Of course, kids are smart. They intuitively know that if they change the conversation about themselves they will likely change themselves. Did you ever notice how eager some kids are about going to a new school or summer camp? There where they are not known, they can create new conversations with new people they meet. People will take them at face value and treat them as a person with this or that attribute. To a great extent they can be anyone they want to be. All they have to do is create new conversations to live in and become.

Other kids are scared to go to a new school. They may be scared because the person they know themselves to be might come unanchored. That is a pretty scary prospect if you have something to lose. It's not so scary if you want to lose the (ugly or clumsy) self you knew yourself as.

What does all this have to do with managing maintenance? Good question. Is it possible that the limits to our greatness have to do with conversations about maintenance that we and others in our business community hear and repeat to ourselves? What if the reason we are the way we are is because there are disempowering conversations traveling around the organization which we swallow hook, line and sinker?

There are all kinds of conversations within organizations just as there are all kinds of conversations among people. Most obvious are the out-front or visible conversations on everyone's lips which are part of the entire structure of the production effort. These may be about the industry, profit levels, who has moved up or down: all the things about the company that people say out loud to each other.

There are also behind-the-scenes conversations. When someone is hired on, they hear the visible conversation during the downtimes when everyone is hanging out. They hear the more invisible conversations only when they are really considered one of the team.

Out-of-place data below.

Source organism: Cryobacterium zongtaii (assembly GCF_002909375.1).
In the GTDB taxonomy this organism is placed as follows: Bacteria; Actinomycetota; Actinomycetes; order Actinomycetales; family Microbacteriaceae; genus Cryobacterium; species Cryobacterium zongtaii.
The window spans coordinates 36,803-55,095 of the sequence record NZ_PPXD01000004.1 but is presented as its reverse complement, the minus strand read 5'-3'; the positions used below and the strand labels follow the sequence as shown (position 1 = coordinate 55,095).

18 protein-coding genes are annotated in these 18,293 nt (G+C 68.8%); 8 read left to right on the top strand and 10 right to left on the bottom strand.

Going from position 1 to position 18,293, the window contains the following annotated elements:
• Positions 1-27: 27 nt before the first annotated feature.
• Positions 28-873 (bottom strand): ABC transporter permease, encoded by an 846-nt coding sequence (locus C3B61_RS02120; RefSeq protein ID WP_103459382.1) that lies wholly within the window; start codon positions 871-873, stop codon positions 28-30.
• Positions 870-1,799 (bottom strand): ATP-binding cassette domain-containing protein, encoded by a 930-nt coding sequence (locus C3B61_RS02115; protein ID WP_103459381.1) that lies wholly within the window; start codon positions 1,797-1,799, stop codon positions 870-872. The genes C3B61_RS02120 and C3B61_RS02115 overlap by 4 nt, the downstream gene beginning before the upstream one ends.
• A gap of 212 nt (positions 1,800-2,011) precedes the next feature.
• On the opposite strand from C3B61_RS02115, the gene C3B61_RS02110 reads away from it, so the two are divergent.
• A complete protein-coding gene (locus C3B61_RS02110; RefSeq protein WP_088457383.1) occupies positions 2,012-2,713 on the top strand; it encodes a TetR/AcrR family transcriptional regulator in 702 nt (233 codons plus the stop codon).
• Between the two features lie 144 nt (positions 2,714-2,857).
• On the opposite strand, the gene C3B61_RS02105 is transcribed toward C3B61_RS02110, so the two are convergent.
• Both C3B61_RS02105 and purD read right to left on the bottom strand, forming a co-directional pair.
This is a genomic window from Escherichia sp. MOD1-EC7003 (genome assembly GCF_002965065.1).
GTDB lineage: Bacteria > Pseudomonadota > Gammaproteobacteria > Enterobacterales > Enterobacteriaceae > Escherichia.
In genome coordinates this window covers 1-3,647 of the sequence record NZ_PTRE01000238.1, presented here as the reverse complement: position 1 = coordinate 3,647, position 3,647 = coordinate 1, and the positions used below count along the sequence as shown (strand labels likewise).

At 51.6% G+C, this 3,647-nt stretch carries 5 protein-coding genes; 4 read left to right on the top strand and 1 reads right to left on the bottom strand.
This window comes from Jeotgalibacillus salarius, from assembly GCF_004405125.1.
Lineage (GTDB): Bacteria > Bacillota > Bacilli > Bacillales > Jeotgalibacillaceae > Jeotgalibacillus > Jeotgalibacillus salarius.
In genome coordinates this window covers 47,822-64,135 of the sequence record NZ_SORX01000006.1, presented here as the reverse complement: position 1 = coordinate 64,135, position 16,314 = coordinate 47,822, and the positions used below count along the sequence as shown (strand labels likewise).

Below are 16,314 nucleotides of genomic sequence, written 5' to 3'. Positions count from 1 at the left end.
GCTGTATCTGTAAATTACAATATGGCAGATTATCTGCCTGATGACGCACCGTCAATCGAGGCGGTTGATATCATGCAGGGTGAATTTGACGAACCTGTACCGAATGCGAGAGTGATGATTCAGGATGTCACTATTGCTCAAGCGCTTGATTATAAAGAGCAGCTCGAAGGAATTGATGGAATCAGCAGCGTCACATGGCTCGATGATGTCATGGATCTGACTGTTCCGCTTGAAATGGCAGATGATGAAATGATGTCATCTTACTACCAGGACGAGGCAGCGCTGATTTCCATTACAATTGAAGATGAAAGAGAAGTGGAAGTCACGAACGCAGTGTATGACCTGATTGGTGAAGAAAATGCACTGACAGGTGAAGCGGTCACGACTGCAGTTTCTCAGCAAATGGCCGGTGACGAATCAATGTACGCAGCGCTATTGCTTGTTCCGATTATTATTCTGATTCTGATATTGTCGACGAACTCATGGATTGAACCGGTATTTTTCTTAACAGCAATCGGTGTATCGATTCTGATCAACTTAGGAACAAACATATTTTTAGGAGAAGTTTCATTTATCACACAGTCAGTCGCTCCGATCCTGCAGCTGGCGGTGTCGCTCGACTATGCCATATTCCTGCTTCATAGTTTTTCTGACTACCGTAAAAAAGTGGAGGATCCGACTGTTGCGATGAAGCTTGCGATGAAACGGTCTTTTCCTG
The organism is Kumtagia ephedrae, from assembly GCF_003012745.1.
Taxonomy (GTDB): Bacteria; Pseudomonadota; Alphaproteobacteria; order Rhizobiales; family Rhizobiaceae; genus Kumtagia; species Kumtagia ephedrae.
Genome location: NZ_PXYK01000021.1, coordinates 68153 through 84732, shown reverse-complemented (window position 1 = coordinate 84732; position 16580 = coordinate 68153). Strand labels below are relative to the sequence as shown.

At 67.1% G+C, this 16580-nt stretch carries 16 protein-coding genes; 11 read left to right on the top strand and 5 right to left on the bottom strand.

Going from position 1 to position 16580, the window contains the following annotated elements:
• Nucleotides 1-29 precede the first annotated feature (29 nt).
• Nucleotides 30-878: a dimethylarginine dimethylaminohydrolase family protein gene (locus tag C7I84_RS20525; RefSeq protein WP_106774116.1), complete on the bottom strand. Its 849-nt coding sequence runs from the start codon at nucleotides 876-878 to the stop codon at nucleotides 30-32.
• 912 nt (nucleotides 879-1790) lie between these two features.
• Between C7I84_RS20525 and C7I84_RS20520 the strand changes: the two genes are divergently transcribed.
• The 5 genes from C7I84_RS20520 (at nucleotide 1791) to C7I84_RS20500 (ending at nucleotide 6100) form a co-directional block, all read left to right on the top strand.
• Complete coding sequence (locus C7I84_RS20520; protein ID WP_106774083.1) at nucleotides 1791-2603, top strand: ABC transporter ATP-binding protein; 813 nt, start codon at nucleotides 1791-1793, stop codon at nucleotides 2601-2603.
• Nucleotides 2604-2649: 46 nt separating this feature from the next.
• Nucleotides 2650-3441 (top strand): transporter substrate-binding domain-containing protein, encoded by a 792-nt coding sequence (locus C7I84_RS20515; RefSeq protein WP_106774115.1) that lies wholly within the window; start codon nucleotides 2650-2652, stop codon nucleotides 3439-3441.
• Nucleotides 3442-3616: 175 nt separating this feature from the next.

The invisible conversations are just as powerful as the visible ones, but they are significantly harder to change. They include personal concerns about who you can trust or who is incompetent. They also include corporate-wide assessments such as "Management speaks with a forked tongue." Is there an impact of these behind the scenes conversations? These behind-the-scenes conversations have tremendous impact on the conduct of maintenance and how maintenance personnel are treated.

One example of a conversation is that maintenance is a necessary evil. Let's deconstruct this. What impact does such a conversation have? How do you act if you are a necessary evil? Is this kind of conversation the basis for a healthy relationship? How do you contribute as a necessary evil; indeed, why would you even want to? If you want to be all you can be, how far can you go when everyone says that you are a necessary evil?

This conversation comes from the simple fact that maintenance doesn't contribute directly to the manufacture or delivery of anything. In modern parlance we do not add value to the product. Much of what consultants like myself contribute to the conversations about maintenance is to offer new ways of looking at it. One such new viewpoint is to call maintenance "Capacity Assurance." We can prove that good maintenance practices actually produce additional manufacturing capacity. The value of this added capacity usually dwarfs the cost of delivering maintenance services.